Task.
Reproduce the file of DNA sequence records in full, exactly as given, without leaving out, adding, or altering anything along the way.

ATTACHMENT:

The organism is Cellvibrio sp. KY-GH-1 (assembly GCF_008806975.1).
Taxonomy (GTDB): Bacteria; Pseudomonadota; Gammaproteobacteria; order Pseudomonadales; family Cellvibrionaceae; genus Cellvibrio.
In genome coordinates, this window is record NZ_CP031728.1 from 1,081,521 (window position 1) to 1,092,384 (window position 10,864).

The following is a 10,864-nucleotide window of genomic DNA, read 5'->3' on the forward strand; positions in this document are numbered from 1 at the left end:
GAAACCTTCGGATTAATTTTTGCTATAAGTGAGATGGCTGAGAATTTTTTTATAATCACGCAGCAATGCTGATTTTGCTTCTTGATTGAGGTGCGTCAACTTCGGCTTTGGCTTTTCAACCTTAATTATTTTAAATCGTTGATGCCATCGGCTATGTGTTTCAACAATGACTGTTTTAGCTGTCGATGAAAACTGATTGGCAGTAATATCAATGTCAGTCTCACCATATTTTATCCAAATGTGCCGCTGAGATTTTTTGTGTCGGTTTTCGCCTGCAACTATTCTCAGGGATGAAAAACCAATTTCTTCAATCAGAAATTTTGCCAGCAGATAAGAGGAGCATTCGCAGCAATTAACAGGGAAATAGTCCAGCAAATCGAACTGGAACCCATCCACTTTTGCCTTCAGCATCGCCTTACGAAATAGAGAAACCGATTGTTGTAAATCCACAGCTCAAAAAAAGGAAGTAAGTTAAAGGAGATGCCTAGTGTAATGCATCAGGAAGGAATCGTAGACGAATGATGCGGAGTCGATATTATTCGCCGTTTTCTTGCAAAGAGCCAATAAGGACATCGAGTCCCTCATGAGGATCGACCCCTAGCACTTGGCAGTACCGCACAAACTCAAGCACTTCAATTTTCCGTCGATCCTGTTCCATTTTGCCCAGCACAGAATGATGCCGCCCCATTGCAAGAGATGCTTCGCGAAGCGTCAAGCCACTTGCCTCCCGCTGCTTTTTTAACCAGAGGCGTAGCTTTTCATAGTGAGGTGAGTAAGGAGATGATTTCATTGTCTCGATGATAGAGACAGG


The organism is Cellvibrio sp. KY-GH-1 (assembly GCF_008806975.1).
Taxonomy (GTDB): Bacteria; Pseudomonadota; Gammaproteobacteria; order Pseudomonadales; family Cellvibrionaceae; genus Cellvibrio.
In genome coordinates, this window is record NZ_CP031728.1 from 1,081,521 (window position 1) to 1,092,384 (window position 10,864).

The following is a 10,864-nucleotide window of genomic DNA, read 5'->3' on the forward strand; positions in this document are numbered from 1 at the left end:
GAAACCTTCGGATTAATTTTTGCTATAAGTGAGATGGCTGAGAATTTTTTTATAATCACGCAGCAATGCTGATTTTGCTTCTTGATTGAGGTGCGTCAACTTCGGCTTTGGCTTTTCAACCTTAATTATTTTAAATCGTTGATGCCATCGGCTATGTGTTTCAACAATGACTGTTTTAGCTGTCGATGAAAACTGATTGGCAGTAATATCAATGTCAGTCTCACCATATTTTATCCAAATGTGCCGCTGAGATTTTTTGTGTCGGTTTTCGCCTGCAACTATTCTCAGGGATGAAAAACCAATTTCTTCAATCAGAAATTTTGCCAGCAGATAAGAGGAGCATTCGCAGCAATTAACAGGGAAATAGTCCAGCAAATCGAACTGGAACCCATCCACTTTTGCCTTCAGCATCGCCTTACGAAATAGAGAAACCGATTGTTGTAAATCCACAGCTCAAAAAAAGGAAGTAAGTTAAAGGAGATGCCTAGTGTAATGCATCAGGAAGGAATCGTAGACGAATGATGCGGAGTCGATATTATTCGCCGTTTTCTTGCAAAGAGCCAATAAGGACATCGAGTCCCTCATGAGGATCGACCCCTAGCACTTGGCAGTACCGCACAAACTCAAGCACTTCAATTTTCCGTCGATCCTGTTCCATTTTGCCCAGCACAGAATGATGCCGCCCCATTGCAAGAGATGCTTCGCGAAGCGTCAAGCCACTTGCCTCCCGCTGCTTTTTTAACCAGAGGCGTAGCTTTTCATAGTGAGGTGAGTAAGGAGATGATTTCATTGTCTCGATGATAGAGACAGG